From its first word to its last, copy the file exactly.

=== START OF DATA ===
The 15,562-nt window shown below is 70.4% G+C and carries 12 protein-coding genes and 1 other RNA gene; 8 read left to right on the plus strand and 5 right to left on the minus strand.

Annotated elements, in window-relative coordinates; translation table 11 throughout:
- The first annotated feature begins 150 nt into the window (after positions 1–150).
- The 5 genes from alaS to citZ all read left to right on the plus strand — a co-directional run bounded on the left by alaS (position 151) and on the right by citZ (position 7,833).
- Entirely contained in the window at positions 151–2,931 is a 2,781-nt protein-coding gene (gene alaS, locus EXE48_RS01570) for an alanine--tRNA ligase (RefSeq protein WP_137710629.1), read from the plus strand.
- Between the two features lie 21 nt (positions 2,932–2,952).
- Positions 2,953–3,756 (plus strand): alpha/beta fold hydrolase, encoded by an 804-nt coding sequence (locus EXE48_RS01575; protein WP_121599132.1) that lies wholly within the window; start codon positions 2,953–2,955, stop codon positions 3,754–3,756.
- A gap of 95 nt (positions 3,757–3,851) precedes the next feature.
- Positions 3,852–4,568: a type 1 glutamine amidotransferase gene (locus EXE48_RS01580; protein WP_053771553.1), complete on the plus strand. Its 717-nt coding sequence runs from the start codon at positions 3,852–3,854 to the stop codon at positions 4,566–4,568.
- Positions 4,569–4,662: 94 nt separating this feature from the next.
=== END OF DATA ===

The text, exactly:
The 15,562-nt window shown below is 70.4% G+C and carries 12 protein-coding genes and 1 other RNA gene; 8 read left to right on the plus strand and 5 right to left on the minus strand.

Annotated elements, in window-relative coordinates; translation table 11 throughout:
- The first annotated feature begins 150 nt into the window (after positions 1–150).
- The 5 genes from alaS to citZ all read left to right on the plus strand — a co-directional run bounded on the left by alaS (position 151) and on the right by citZ (position 7,833).
- Entirely contained in the window at positions 151–2,931 is a 2,781-nt protein-coding gene (gene alaS, locus EXE48_RS01570) for an alanine--tRNA ligase (RefSeq protein WP_137710629.1), read from the plus strand.
- Between the two features lie 21 nt (positions 2,932–2,952).
- Positions 2,953–3,756 (plus strand): alpha/beta fold hydrolase, encoded by an 804-nt coding sequence (locus EXE48_RS01575; protein WP_121599132.1) that lies wholly within the window; start codon positions 2,953–2,955, stop codon positions 3,754–3,756.
- A gap of 95 nt (positions 3,757–3,851) precedes the next feature.
- Positions 3,852–4,568: a type 1 glutamine amidotransferase gene (locus EXE48_RS01580; protein WP_053771553.1), complete on the plus strand. Its 717-nt coding sequence runs from the start codon at positions 3,852–3,854 to the stop codon at positions 4,566–4,568.
- Positions 4,569–4,662: 94 nt separating this feature from the next.